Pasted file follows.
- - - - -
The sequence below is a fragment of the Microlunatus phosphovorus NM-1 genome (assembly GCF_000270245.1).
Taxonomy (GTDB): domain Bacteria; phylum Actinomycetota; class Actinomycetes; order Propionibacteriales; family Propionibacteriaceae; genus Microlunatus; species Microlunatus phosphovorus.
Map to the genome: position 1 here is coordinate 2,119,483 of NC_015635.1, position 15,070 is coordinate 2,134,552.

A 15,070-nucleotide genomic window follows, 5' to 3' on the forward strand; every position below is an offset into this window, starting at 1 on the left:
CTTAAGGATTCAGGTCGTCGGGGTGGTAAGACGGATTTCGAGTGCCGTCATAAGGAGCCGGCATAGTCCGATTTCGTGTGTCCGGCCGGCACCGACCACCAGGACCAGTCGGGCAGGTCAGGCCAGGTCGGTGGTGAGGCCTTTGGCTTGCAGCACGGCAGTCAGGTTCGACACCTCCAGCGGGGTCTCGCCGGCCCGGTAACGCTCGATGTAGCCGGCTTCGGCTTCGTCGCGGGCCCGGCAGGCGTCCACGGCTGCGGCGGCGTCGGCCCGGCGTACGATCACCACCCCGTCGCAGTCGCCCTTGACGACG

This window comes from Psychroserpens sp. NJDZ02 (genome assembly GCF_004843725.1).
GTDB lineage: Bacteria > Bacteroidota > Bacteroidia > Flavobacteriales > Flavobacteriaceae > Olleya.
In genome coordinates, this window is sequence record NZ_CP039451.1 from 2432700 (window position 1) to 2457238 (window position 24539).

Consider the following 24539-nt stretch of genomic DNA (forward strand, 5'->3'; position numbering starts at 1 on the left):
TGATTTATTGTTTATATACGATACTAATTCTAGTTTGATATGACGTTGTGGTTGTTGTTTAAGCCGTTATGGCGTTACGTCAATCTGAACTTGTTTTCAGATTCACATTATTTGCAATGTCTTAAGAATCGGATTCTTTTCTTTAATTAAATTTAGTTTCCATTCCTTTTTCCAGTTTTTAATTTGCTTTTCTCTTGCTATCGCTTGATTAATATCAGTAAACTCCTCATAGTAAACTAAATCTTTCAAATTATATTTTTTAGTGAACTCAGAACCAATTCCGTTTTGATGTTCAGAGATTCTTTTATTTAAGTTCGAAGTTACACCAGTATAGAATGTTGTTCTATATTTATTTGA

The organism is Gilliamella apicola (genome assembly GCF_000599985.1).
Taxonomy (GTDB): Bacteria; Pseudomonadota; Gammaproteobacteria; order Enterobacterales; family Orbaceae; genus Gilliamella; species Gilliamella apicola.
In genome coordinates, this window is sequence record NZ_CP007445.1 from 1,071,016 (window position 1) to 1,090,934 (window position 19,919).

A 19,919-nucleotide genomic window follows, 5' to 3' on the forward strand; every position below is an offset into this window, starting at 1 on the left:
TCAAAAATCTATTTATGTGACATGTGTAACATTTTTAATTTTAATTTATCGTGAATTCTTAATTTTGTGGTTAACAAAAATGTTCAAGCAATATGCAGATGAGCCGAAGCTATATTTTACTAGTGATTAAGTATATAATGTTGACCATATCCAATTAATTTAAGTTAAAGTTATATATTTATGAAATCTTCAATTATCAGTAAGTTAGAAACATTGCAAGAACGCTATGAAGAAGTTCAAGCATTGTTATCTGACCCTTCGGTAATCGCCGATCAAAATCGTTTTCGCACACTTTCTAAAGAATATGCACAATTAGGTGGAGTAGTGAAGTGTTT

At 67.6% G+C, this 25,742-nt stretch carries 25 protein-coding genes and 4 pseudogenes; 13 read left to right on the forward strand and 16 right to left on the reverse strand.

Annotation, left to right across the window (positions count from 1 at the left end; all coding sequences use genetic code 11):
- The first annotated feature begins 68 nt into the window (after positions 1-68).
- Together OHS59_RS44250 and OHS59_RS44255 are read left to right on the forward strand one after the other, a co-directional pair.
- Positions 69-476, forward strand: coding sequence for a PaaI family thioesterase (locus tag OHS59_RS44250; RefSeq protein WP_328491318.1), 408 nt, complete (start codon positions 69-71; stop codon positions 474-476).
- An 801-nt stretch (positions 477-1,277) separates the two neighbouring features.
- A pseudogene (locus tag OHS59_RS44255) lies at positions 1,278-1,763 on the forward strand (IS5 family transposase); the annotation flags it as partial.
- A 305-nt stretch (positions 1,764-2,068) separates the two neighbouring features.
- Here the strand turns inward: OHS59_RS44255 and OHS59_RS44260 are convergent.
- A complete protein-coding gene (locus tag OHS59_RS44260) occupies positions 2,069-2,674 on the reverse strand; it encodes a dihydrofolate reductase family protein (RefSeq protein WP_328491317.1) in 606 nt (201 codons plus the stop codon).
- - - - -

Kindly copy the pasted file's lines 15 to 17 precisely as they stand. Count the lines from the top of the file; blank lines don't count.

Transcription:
TCAAAAATCTATTTATGTGACATGTGTAACATTTTTAATTTTAATTTATCGTGAATTCTTAATTTTGTGGTTAACAAAAATGTTCAAGCAATATGCAGATGAGCCGAAGCTATATTTTACTAGTGATTAAGTATATAATGTTGACCATATCCAATTAATTTAAGTTAAAGTTATATATTTATGAAATCTTCAATTATCAGTAAGTTAGAAACATTGCAAGAACGCTATGAAGAAGTTCAAGCATTGTTATCTGACCCTTCGGTAATCGCCGATCAAAATCGTTTTCGCACACTTTCTAAAGAATATGCACAATTAGGTGGAGTAGTGAAGTGTTT

At 67.6% G+C, this 25,742-nt stretch carries 25 protein-coding genes and 4 pseudogenes; 13 read left to right on the forward strand and 16 right to left on the reverse strand.

Annotation, left to right across the window (positions count from 1 at the left end; all coding sequences use genetic code 11):